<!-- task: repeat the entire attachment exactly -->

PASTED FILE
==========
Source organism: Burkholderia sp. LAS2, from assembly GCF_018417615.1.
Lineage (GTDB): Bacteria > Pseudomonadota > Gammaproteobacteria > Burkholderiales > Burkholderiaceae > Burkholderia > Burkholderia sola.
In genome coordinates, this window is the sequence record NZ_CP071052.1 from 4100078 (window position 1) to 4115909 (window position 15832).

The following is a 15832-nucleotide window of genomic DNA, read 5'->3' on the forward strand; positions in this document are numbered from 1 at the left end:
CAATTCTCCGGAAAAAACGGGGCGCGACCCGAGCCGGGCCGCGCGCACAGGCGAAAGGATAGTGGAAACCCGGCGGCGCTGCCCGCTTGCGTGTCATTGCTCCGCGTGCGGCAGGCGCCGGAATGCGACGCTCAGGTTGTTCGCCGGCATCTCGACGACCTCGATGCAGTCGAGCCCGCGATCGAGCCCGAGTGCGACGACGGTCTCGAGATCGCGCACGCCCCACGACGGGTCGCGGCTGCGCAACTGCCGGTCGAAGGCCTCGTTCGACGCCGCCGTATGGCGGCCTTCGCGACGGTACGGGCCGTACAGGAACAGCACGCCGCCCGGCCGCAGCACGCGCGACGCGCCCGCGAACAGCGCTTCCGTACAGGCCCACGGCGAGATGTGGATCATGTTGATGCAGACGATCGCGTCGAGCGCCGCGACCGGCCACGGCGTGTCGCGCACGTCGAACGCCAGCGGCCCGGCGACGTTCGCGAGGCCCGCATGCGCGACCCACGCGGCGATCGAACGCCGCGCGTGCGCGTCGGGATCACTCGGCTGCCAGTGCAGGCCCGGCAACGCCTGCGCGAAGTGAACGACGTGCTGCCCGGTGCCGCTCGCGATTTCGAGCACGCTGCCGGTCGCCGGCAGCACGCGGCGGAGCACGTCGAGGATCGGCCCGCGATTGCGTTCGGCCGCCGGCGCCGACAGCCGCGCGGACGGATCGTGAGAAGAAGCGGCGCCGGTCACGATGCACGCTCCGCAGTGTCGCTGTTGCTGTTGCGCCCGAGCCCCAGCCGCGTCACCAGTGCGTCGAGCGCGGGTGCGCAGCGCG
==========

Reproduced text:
Source organism: Burkholderia sp. LAS2, from assembly GCF_018417615.1.
Lineage (GTDB): Bacteria > Pseudomonadota > Gammaproteobacteria > Burkholderiales > Burkholderiaceae > Burkholderia > Burkholderia sola.
In genome coordinates, this window is the sequence record NZ_CP071052.1 from 4100078 (window position 1) to 4115909 (window position 15832).

The following is a 15832-nucleotide window of genomic DNA, read 5'->3' on the forward strand; positions in this document are numbered from 1 at the left end:
CAATTCTCCGGAAAAAACGGGGCGCGACCCGAGCCGGGCCGCGCGCACAGGCGAAAGGATAGTGGAAACCCGGCGGCGCTGCCCGCTTGCGTGTCATTGCTCCGCGTGCGGCAGGCGCCGGAATGCGACGCTCAGGTTGTTCGCCGGCATCTCGACGACCTCGATGCAGTCGAGCCCGCGATCGAGCCCGAGTGCGACGACGGTCTCGAGATCGCGCACGCCCCACGACGGGTCGCGGCTGCGCAACTGCCGGTCGAAGGCCTCGTTCGACGCCGCCGTATGGCGGCCTTCGCGACGGTACGGGCCGTACAGGAACAGCACGCCGCCCGGCCGCAGCACGCGCGACGCGCCCGCGAACAGCGCTTCCGTACAGGCCCACGGCGAGATGTGGATCATGTTGATGCAGACGATCGCGTCGAGCGCCGCGACCGGCCACGGCGTGTCGCGCACGTCGAACGCCAGCGGCCCGGCGACGTTCGCGAGGCCCGCATGCGCGACCCACGCGGCGATCGAACGCCGCGCGTGCGCGTCGGGATCACTCGGCTGCCAGTGCAGGCCCGGCAACGCCTGCGCGAAGTGAACGACGTGCTGCCCGGTGCCGCTCGCGATTTCGAGCACGCTGCCGGTCGCCGGCAGCACGCGGCGGAGCACGTCGAGGATCGGCCCGCGATTGCGTTCGGCCGCCGGCGCCGACAGCCGCGCGGACGGATCGTGAGAAGAAGCGGCGCCGGTCACGATGCACGCTCCGCAGTGTCGCTGTTGCTGTTGCGCCCGAGCCCCAGCCGCGTCACCAGTGCGTCGAGCGCGGGTGCGCAGCGCG